The tension ahead of the election is undeniable. All you have to do is open up Facebook.
Division and extreme disagreements can threaten democracy, but there's a better solution than just hitting snooze on someone's profile or staying silent.
“Our democracy only works when one: we participate in it, and two: we believe that it can work,” said Dan Vallone, U.S. Director of More in Common. “And we are seeing signs that the sense of division 8 in 10 Americans feel like Americans being pitted against one another is a threat to our democracy.”
More in Common is a nonpartisan nonprofit working to strengthen American democracy. They do research on shared beliefs of Americans.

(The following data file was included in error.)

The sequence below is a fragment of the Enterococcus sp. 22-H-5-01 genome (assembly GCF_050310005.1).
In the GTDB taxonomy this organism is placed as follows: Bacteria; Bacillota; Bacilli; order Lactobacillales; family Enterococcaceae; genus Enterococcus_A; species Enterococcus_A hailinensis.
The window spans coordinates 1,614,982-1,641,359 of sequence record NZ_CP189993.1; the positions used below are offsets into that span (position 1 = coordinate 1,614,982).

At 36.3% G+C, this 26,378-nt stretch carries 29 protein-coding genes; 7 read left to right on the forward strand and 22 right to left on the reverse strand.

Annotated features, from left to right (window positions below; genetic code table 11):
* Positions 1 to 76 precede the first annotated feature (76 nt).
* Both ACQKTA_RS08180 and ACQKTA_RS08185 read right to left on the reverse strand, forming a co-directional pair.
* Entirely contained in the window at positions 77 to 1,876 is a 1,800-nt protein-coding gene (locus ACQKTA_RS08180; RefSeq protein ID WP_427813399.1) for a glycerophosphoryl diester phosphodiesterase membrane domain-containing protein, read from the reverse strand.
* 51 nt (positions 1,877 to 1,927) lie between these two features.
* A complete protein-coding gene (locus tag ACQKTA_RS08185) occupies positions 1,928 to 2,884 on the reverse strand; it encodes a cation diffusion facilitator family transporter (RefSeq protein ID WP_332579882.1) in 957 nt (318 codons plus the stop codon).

They found most people are exhausted by the sense of division. A majority say they trust their local election officials, and believe the process is safe and secure.
“So, there’s actually a lot of common ground we can work together on it just doesn't seem readily apparent when we look at social media,” said Vallone.
More in Common has created a series of tool kits to help guide productive discussions around democracy. There are info graphics you can share on social media.
“It requires us to work with people who disagree with us politically. It requires us to talk to one another in order to make it work,” said Vallone.
The idea isn't to get people to change their viewpoint or come to a common agreement. It’s to find shared passions.
You can find guides about topics related to the election at DemocracyForPresident.com.